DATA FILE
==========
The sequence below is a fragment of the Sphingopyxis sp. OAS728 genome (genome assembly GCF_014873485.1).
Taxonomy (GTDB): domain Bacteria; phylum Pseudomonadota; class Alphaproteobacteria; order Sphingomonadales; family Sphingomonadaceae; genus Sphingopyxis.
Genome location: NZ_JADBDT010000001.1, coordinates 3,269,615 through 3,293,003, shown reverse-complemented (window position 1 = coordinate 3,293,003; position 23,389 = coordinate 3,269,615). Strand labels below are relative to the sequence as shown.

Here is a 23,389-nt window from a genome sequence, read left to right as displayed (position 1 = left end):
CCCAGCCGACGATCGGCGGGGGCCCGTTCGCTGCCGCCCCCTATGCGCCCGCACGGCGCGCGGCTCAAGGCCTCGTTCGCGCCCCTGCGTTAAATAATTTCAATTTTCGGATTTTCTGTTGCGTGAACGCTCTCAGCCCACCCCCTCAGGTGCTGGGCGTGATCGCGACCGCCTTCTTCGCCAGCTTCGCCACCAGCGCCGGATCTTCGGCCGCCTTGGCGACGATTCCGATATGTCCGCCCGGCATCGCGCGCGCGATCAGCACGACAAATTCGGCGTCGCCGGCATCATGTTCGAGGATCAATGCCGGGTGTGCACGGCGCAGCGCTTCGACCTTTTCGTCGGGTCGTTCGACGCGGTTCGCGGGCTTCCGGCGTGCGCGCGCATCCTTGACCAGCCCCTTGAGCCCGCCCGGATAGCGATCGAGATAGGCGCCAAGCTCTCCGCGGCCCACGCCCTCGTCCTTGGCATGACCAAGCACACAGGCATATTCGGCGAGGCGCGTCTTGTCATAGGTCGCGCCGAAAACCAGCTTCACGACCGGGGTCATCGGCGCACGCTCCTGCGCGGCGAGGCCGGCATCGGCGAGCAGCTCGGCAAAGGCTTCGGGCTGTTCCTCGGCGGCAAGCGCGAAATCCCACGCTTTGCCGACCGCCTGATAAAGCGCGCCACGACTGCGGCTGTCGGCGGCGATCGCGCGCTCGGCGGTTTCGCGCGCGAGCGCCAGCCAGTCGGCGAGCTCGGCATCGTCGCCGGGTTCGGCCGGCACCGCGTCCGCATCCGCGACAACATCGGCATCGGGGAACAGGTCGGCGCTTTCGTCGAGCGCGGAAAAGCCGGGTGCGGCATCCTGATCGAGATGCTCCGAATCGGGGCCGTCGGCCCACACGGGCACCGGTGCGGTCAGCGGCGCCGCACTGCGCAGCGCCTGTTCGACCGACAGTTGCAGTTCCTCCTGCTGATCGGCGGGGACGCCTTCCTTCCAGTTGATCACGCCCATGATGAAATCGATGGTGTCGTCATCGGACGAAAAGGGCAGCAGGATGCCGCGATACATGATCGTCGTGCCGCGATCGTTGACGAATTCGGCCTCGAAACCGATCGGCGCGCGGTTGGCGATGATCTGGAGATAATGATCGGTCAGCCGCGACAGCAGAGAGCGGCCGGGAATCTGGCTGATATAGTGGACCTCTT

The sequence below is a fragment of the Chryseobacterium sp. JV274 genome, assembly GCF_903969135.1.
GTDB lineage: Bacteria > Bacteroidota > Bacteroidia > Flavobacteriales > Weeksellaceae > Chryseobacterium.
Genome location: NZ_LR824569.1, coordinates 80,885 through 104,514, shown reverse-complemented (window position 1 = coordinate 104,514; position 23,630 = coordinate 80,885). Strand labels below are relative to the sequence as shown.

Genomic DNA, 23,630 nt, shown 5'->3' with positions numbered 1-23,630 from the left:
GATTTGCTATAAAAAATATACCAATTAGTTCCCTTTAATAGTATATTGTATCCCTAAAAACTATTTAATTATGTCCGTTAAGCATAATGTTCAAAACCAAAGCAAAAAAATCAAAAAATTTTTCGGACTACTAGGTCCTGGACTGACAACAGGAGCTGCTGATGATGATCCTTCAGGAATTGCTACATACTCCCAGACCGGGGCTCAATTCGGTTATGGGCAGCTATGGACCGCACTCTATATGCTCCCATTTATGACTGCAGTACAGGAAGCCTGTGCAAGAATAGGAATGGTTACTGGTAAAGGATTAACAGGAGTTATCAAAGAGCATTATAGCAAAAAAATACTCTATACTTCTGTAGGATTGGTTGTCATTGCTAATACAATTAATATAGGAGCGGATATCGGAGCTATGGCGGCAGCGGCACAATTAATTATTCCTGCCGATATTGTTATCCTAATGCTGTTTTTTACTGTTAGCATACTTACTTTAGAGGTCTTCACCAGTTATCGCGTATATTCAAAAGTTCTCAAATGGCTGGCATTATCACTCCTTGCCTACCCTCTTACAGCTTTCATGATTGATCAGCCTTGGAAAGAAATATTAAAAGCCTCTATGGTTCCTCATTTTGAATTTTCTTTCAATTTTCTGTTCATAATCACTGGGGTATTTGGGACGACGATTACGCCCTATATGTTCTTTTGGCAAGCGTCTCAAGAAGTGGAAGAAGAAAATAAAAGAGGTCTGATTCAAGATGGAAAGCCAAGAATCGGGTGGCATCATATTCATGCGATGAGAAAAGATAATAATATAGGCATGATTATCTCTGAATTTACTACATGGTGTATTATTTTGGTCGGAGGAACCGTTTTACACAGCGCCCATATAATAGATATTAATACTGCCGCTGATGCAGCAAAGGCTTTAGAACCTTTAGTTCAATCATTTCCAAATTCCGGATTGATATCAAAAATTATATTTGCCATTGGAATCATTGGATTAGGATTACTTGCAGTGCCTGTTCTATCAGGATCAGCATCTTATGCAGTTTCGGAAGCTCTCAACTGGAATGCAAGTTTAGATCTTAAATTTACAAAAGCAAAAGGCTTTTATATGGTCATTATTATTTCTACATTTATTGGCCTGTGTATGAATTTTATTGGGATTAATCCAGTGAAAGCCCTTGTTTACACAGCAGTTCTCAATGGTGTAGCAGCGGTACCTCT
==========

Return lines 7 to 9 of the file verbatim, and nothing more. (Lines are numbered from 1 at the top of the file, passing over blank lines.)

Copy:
GTDB lineage: Bacteria > Bacteroidota > Bacteroidia > Flavobacteriales > Weeksellaceae > Chryseobacterium.
Genome location: NZ_LR824569.1, coordinates 80,885 through 104,514, shown reverse-complemented (window position 1 = coordinate 104,514; position 23,630 = coordinate 80,885). Strand labels below are relative to the sequence as shown.

Genomic DNA, 23,630 nt, shown 5'->3' with positions numbered 1-23,630 from the left: